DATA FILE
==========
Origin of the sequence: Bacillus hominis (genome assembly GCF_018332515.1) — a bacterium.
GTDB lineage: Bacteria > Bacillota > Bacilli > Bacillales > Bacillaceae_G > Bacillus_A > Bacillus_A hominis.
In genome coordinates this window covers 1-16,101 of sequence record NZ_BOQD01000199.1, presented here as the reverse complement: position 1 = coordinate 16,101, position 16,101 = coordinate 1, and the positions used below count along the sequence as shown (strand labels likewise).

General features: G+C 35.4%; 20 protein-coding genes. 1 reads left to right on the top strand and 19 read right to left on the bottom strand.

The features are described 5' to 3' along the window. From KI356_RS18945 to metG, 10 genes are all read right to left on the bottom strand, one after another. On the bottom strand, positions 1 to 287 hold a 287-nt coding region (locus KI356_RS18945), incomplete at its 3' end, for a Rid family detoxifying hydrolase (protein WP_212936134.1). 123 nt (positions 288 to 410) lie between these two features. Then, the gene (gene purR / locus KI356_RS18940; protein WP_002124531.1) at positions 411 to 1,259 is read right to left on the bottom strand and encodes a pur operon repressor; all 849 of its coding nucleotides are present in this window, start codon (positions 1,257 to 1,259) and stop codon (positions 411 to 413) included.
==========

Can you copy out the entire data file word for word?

Origin of the sequence: Bacillus hominis (genome assembly GCF_018332515.1) — a bacterium.
GTDB lineage: Bacteria > Bacillota > Bacilli > Bacillales > Bacillaceae_G > Bacillus_A > Bacillus_A hominis.
In genome coordinates this window covers 1-16,101 of sequence record NZ_BOQD01000199.1, presented here as the reverse complement: position 1 = coordinate 16,101, position 16,101 = coordinate 1, and the positions used below count along the sequence as shown (strand labels likewise).

General features: G+C 35.4%; 20 protein-coding genes. 1 reads left to right on the top strand and 19 read right to left on the bottom strand.

The features are described 5' to 3' along the window. From KI356_RS18945 to metG, 10 genes are all read right to left on the bottom strand, one after another. On the bottom strand, positions 1 to 287 hold a 287-nt coding region (locus KI356_RS18945), incomplete at its 3' end, for a Rid family detoxifying hydrolase (protein WP_212936134.1). 123 nt (positions 288 to 410) lie between these two features. Then, the gene (gene purR / locus KI356_RS18940; protein WP_002124531.1) at positions 411 to 1,259 is read right to left on the bottom strand and encodes a pur operon repressor; all 849 of its coding nucleotides are present in this window, start codon (positions 1,257 to 1,259) and stop codon (positions 411 to 413) included.